Accra- Professor AkuaKuenyehia, a former First Vice President of the International Criminal Court (ICC), has called for increased support for the global court to end impunity.
The extent to which the court succeeded in bringing down impunity would depend on the political will of nations in terms of gathering evidence and witnesses among other things.
She was contributing to discussions at a forum held in Accra to commemorate the 20th anniversary of the ICC.
The programme was jointly organized by the Centre for Democratic Development (CDD), Trust Africa and Africa for International Law and Accountability (ACILA).
20 years of the ICC, the hits, misses and prospects for pursuing justice for victims of atrocity was the theme chosen for the event.
Prof Kuenyehia said although the ICC applied the law in its operations, some of its activities had snippets of politics and therefore labelled the court as work in progress.
The ICC does not have a police force and a prison of its own. We only have 12 cells to keep suspects. The ICC spends over Euros 150 million annually, for its operations.
She reminded nations to ensure transparent and efficient management of elections and to stop being complacent.
Justice Emile Francis Short, former Judge, International Criminal Tribunal, Rwanda, said the ICC was a permanent international independent tribunal established to end impunity – to hold accountable persons caught committing atrocious crimes – genocide, crimes against humanity and aggression.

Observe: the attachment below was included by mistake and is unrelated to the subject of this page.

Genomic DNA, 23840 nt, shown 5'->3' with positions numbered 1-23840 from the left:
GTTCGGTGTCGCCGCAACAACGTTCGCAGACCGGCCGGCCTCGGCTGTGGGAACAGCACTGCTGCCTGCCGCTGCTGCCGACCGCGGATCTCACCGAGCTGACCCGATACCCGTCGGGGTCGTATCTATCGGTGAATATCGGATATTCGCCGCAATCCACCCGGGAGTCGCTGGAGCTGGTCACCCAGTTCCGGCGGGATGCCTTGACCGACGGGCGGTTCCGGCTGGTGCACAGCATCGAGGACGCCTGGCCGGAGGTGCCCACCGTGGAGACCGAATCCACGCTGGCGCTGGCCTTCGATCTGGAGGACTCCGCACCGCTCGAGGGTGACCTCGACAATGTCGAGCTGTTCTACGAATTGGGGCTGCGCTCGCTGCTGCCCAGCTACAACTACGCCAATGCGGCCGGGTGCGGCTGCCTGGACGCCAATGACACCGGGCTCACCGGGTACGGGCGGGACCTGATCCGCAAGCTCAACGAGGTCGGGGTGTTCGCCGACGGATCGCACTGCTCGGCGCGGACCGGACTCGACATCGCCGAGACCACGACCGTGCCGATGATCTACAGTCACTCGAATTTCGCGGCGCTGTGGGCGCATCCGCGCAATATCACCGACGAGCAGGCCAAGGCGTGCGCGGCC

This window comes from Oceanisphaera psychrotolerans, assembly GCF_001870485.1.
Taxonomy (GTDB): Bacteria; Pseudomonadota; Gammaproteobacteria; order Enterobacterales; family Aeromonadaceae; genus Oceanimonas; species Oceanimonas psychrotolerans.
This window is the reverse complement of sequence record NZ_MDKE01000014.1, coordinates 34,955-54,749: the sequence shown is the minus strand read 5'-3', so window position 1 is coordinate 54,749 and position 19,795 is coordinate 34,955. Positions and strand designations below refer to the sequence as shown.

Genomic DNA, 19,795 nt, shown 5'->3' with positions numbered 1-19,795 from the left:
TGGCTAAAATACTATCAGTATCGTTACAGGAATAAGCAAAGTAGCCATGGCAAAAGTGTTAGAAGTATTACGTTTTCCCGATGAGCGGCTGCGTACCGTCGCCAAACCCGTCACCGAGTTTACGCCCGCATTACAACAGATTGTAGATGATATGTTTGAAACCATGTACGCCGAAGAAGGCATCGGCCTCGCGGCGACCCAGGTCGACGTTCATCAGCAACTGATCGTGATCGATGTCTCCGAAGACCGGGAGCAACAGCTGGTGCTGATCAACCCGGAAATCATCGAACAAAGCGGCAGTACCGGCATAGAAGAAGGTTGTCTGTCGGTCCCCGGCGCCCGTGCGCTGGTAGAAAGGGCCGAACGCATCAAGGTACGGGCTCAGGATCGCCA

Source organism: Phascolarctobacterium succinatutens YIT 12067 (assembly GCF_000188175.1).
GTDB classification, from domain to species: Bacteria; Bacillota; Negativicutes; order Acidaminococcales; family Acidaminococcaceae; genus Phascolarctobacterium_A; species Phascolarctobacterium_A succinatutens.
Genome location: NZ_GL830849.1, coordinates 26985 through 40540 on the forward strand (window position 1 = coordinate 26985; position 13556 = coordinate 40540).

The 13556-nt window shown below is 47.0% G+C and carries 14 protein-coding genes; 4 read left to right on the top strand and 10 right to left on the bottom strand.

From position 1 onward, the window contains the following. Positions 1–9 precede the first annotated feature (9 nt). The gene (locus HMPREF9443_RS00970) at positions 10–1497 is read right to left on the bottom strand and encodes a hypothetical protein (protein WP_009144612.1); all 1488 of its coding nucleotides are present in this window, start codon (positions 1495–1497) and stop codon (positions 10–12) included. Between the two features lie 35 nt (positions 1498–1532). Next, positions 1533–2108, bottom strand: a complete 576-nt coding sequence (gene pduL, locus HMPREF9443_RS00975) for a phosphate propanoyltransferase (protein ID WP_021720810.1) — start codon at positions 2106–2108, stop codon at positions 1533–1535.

He pointed out that the court could only step in where national jurisdictions were unwilling or unable to take up cases.
In countries where national judicial systems were fully functional, the ICC could also provide some assistance in the form of training of judges to handle crimes and atrocities.
He noted that cases handled by the ICC bordered on conflicts and Africa seemed to be bedevilled with many of such cases.
Mr. Short urged everybody to disabuse their minds that African leaders had always been the target of the ICC.
He encouraged African leaders to do due diligence in the signing of agreements by ascertaining the contents of such agreements.
Ms Evelyn Ankumah, Executive Director of African Legal Aid, The Hague, said countries needed a strong ICC to fill the gabs in national law reforms, adding that, he ICC is a default court and its task is to serve as a safety net.
In an ideal world we would not need the ICC but in today’s world we need the ICC.
Source: Ghana News Agency